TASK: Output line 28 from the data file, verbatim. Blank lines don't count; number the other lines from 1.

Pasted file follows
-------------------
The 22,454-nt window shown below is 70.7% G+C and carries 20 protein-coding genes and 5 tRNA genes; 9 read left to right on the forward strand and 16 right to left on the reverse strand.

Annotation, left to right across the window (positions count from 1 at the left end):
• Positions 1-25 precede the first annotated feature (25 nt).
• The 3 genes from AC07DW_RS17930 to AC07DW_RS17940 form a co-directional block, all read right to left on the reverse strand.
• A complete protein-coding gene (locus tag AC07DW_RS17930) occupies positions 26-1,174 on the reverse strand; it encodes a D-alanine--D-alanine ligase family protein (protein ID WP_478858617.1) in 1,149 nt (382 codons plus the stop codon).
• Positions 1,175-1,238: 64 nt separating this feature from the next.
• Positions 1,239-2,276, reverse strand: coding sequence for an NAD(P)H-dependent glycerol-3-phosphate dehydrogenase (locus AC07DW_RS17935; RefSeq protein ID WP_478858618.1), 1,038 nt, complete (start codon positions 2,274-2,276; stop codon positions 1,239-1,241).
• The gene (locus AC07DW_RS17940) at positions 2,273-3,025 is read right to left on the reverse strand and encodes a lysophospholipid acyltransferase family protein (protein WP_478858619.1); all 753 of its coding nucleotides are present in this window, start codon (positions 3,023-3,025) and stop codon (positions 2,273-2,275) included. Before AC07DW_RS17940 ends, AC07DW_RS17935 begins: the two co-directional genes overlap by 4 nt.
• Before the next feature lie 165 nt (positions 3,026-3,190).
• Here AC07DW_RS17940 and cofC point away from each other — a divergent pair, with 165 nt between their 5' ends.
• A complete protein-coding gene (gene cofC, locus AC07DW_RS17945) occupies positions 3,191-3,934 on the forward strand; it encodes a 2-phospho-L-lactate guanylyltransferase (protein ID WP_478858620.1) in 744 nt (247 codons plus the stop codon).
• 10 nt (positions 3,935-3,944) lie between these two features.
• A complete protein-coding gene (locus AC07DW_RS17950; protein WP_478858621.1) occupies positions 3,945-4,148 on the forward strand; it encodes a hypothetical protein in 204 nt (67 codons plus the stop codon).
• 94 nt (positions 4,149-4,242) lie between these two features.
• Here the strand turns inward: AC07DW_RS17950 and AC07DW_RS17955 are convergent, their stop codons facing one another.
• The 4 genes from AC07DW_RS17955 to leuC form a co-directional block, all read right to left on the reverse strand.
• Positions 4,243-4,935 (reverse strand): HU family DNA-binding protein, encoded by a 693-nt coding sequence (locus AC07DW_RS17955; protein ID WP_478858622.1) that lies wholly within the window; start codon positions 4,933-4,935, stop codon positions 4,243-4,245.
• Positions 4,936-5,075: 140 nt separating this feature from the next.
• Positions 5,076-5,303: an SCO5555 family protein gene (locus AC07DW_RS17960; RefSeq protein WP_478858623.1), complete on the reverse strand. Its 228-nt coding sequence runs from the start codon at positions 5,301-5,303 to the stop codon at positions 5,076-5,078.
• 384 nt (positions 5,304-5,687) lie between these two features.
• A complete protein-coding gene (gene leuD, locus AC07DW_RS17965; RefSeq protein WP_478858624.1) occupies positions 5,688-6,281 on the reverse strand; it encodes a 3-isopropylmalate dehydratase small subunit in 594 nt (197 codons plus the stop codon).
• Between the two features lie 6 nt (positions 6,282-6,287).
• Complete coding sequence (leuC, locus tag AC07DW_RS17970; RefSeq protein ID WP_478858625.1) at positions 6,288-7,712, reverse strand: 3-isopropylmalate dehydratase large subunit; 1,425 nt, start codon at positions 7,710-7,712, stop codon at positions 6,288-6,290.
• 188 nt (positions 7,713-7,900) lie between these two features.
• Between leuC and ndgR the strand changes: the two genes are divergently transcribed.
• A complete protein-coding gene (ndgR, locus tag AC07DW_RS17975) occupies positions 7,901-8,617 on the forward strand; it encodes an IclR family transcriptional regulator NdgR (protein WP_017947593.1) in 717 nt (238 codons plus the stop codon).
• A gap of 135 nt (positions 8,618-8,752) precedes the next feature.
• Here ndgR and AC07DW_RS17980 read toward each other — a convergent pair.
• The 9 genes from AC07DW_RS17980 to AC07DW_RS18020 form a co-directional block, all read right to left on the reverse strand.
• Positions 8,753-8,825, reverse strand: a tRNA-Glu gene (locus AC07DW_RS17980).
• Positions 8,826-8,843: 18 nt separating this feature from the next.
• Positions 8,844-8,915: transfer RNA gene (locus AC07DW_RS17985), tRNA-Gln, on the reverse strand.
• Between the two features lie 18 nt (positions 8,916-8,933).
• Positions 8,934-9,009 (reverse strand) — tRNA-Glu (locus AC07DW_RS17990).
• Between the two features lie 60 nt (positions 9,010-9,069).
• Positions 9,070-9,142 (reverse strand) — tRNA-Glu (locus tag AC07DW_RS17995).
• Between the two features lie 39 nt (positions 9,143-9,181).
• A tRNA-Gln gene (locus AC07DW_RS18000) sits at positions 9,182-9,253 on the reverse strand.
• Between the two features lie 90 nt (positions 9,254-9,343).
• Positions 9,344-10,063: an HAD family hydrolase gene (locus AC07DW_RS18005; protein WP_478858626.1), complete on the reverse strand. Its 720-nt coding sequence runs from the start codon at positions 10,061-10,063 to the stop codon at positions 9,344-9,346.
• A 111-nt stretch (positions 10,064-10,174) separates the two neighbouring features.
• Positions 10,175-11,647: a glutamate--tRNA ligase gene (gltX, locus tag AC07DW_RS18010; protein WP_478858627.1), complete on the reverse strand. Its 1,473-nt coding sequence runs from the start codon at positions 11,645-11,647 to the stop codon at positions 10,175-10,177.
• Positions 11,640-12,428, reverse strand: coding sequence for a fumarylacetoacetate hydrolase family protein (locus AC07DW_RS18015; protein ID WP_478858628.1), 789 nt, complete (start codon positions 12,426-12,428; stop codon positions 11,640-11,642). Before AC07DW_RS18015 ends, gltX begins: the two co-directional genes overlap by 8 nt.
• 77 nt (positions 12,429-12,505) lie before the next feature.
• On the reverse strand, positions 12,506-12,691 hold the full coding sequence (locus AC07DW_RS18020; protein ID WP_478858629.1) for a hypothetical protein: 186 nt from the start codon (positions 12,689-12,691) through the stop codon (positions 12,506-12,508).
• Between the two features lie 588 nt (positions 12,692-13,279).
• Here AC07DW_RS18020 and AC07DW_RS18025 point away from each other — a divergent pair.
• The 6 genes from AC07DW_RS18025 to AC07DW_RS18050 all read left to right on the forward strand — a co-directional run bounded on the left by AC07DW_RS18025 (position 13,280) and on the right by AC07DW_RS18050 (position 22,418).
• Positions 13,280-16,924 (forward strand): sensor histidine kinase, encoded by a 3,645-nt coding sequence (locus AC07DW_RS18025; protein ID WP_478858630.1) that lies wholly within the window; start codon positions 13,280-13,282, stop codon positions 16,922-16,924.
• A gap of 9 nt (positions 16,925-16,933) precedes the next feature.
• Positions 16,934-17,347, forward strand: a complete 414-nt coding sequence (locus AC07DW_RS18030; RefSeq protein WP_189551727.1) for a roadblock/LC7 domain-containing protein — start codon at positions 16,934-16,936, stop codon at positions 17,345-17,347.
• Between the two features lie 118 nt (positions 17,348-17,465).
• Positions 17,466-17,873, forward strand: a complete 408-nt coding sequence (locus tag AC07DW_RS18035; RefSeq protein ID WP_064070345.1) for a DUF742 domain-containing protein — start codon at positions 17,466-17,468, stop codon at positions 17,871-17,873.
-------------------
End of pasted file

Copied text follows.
• Here ndgR and AC07DW_RS17980 read toward each other — a convergent pair.